Our worst hotel experience was on our honeymoon. Stopped at the North American SF convention, which I believe was held in Louisville. We booked into a cheap HoJo not knowing that it was where soldiers on leave hung out at. I can’t recall now whether we literally stuck a chair under the door knob, or just thought about it.

    Gorgeous day in Detroit, pity I’ve been fighting a cold and couldn’t really enjoy it.

    Earthquake? I felt the one in Canada a couple years ago but not today’s. Probably just as well. The idea that the earth can literally move alarms and frightens me.

  15. Deborah said on May 2, 2015 at 5:18 pm

    I had a bad experience once in Georgia on the way down to Miami to visit my Dad when he still lived there. We had dinner at a Waffle House, which forever after we referred to Waffle Houses as Awful Houses. I ordered chili which was served to me with the waitresses thumb in the bowl, dipped right into the chili which she sucked off after she put the bowl in front of me. I don’t think I ate any of it. I wasn’t really hungry anyway. I think it was around the Christmas holidays and it was on I75 so they had a lot of customers to deal with, but still.

  16. beb said on May 2, 2015 at 5:23 pm

    Speaking of neon. When we moved into out house, some 30 years ago, there was a near-by bar named “Whitey’s” This was back when the area was still predominately white. I never went inside but I always admired the neon sign in the window. Letters spelt out the name with the “W” done in large cursive style that became the buttocks of a silhouette of a sitting woman. Really clever and attractively done.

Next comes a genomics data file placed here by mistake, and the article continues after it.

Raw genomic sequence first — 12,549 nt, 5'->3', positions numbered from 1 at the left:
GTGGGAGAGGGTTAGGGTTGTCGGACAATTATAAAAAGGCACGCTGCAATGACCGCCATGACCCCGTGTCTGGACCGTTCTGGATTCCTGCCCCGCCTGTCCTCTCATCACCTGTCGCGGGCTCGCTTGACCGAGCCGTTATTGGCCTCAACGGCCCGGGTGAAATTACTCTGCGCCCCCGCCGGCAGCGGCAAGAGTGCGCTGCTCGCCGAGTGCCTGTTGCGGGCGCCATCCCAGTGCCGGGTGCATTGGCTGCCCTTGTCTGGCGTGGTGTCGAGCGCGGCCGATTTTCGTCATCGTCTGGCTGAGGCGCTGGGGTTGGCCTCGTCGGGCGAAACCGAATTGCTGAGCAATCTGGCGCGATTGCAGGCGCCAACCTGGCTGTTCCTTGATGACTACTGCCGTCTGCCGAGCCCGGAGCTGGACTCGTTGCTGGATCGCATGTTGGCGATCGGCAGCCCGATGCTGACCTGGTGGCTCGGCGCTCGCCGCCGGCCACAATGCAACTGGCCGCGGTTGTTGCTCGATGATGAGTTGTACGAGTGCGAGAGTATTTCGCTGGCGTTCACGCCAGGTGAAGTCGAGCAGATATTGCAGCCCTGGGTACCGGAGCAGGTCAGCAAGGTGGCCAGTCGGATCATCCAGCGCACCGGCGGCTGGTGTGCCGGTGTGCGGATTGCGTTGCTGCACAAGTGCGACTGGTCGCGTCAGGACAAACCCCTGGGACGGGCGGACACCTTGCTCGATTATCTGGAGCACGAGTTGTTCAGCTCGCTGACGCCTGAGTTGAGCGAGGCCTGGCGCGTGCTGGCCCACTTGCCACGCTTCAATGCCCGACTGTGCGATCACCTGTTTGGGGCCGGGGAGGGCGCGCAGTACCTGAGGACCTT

Time passes and I think the original owner retired and the bar was renamed “Pharoah’s” or something like that. Then closed a few months later. I still wonder what became of that sign.

  17. Deborah said on May 2, 2015 at 5:34 pm

    A glorious day in Chicago too. At one point the high was predicted to be in the 70s but I’m not sure it made it to that, at least not by the lake anyway. I went to the green market at Lincoln Park this morning which just opened at thier outdoor location. They don’t have asparagus, strawberries or rhubarb yet but I did get my favorite ciabatta rolls. I then walked over to the Lincoln Park Whole Foods, thought I’d check on morels which they had for over $90 a lb. No thanks. I got asparagus instead to make my favorite meal which is asparagus sautéed with a bit of garlic served over toasted ciabatta rolls (in the broiler with butter) topped with 2 poached eggs and shaved Parmesan. That with some good Italian wine (Nero D’avola, which I love for the plummy taste). Yum. I do love morels but not for that much $$$$.

  18. Julie Robinson said on May 2, 2015 at 6:56 pm

    No quaking felt here.

    I think Red Roof has fallen to meth lab status, not a place I’d stay. I’m picky though, and won’t go below the level of the Hilton and Marriott chains. Trip Advisor is usually on target, and it can help find a gem as well as rule out the bad ones.

    Gorgeous day here, planted some flowers and shrubs. So grateful for spring.

  19. Dexter said on May 2, 2015 at 8:38 pm

    Nicest cheapo-hotel by far: Fairfield Inns.
    Worst, Motel Six and Red Roof Inns.

  20. Ann said on May 2, 2015 at 8:51 pm

    I stayed in a Red Roof Inn in Madison last weekend. Not perfect, but worth my $58 and certainly not frightening or gross. There’s a Red Rood Inn Plus in Ann Arbor that’s actually fantastic–includes a free breakfast at the adjoining Big Boy and has a regular shuttle to the medical centers. And they take dogs and don’t charge extra for them. But yes, TripAdvisor would tell you which are safe and which are to be avoided at all cost.

    Fun story here of a redditor who accidentally booked himself for a week in a Japanese Love Hotel. http://www.reddit.com/r/pics/comments/34j58h/i_accidentally_stayed_in_a_japanese_love_hotel/